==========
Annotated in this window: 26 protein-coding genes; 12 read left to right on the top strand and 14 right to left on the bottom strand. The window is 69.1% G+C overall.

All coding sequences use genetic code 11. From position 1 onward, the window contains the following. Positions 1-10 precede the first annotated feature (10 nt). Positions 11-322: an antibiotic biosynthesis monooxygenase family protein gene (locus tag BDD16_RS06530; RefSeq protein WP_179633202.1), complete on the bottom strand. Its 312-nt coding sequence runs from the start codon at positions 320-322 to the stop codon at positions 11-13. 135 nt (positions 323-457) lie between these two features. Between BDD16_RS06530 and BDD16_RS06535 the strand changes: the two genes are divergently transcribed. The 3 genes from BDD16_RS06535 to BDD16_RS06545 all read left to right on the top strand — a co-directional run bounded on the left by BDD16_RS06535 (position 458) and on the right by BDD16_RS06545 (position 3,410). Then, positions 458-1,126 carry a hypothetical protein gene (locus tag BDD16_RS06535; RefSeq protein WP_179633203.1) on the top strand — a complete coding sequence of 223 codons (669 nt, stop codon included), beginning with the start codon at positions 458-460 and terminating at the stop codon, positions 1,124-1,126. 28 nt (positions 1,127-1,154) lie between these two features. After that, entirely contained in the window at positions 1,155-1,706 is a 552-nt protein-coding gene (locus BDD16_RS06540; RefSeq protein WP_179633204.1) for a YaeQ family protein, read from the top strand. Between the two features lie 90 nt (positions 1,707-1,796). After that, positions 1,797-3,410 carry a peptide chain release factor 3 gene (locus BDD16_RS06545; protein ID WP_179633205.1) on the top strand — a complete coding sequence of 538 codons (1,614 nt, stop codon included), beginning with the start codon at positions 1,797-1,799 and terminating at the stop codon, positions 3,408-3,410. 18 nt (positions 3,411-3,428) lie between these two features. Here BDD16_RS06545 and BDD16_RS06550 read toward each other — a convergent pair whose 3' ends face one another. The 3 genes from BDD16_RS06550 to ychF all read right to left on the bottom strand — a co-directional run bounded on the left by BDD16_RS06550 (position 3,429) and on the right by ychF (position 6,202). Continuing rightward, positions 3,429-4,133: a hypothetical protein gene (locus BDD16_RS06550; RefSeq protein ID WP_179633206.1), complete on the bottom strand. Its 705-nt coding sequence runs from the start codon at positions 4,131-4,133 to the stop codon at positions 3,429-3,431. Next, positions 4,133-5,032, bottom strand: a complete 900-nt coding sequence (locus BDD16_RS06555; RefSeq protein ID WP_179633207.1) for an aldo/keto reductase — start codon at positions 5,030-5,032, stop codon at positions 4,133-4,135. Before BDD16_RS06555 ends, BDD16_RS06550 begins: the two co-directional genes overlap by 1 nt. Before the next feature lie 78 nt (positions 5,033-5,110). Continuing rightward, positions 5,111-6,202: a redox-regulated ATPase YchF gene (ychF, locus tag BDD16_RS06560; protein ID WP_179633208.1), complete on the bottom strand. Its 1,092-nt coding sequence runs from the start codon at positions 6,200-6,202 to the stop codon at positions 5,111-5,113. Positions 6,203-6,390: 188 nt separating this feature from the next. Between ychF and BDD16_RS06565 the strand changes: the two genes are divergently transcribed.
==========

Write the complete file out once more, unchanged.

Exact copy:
Annotated in this window: 26 protein-coding genes; 12 read left to right on the top strand and 14 right to left on the bottom strand. The window is 69.1% G+C overall.

All coding sequences use genetic code 11. From position 1 onward, the window contains the following. Positions 1-10 precede the first annotated feature (10 nt). Positions 11-322: an antibiotic biosynthesis monooxygenase family protein gene (locus tag BDD16_RS06530; RefSeq protein WP_179633202.1), complete on the bottom strand. Its 312-nt coding sequence runs from the start codon at positions 320-322 to the stop codon at positions 11-13. 135 nt (positions 323-457) lie between these two features. Between BDD16_RS06530 and BDD16_RS06535 the strand changes: the two genes are divergently transcribed. The 3 genes from BDD16_RS06535 to BDD16_RS06545 all read left to right on the top strand — a co-directional run bounded on the left by BDD16_RS06535 (position 458) and on the right by BDD16_RS06545 (position 3,410). Then, positions 458-1,126 carry a hypothetical protein gene (locus tag BDD16_RS06535; RefSeq protein WP_179633203.1) on the top strand — a complete coding sequence of 223 codons (669 nt, stop codon included), beginning with the start codon at positions 458-460 and terminating at the stop codon, positions 1,124-1,126. 28 nt (positions 1,127-1,154) lie between these two features. After that, entirely contained in the window at positions 1,155-1,706 is a 552-nt protein-coding gene (locus BDD16_RS06540; RefSeq protein WP_179633204.1) for a YaeQ family protein, read from the top strand. Between the two features lie 90 nt (positions 1,707-1,796). After that, positions 1,797-3,410 carry a peptide chain release factor 3 gene (locus BDD16_RS06545; protein ID WP_179633205.1) on the top strand — a complete coding sequence of 538 codons (1,614 nt, stop codon included), beginning with the start codon at positions 1,797-1,799 and terminating at the stop codon, positions 3,408-3,410. 18 nt (positions 3,411-3,428) lie between these two features. Here BDD16_RS06545 and BDD16_RS06550 read toward each other — a convergent pair whose 3' ends face one another. The 3 genes from BDD16_RS06550 to ychF all read right to left on the bottom strand — a co-directional run bounded on the left by BDD16_RS06550 (position 3,429) and on the right by ychF (position 6,202). Continuing rightward, positions 3,429-4,133: a hypothetical protein gene (locus BDD16_RS06550; RefSeq protein ID WP_179633206.1), complete on the bottom strand. Its 705-nt coding sequence runs from the start codon at positions 4,131-4,133 to the stop codon at positions 3,429-3,431. Next, positions 4,133-5,032, bottom strand: a complete 900-nt coding sequence (locus BDD16_RS06555; RefSeq protein ID WP_179633207.1) for an aldo/keto reductase — start codon at positions 5,030-5,032, stop codon at positions 4,133-4,135. Before BDD16_RS06555 ends, BDD16_RS06550 begins: the two co-directional genes overlap by 1 nt. Before the next feature lie 78 nt (positions 5,033-5,110). Continuing rightward, positions 5,111-6,202: a redox-regulated ATPase YchF gene (ychF, locus tag BDD16_RS06560; protein ID WP_179633208.1), complete on the bottom strand. Its 1,092-nt coding sequence runs from the start codon at positions 6,200-6,202 to the stop codon at positions 5,111-5,113. Positions 6,203-6,390: 188 nt separating this feature from the next. Between ychF and BDD16_RS06565 the strand changes: the two genes are divergently transcribed.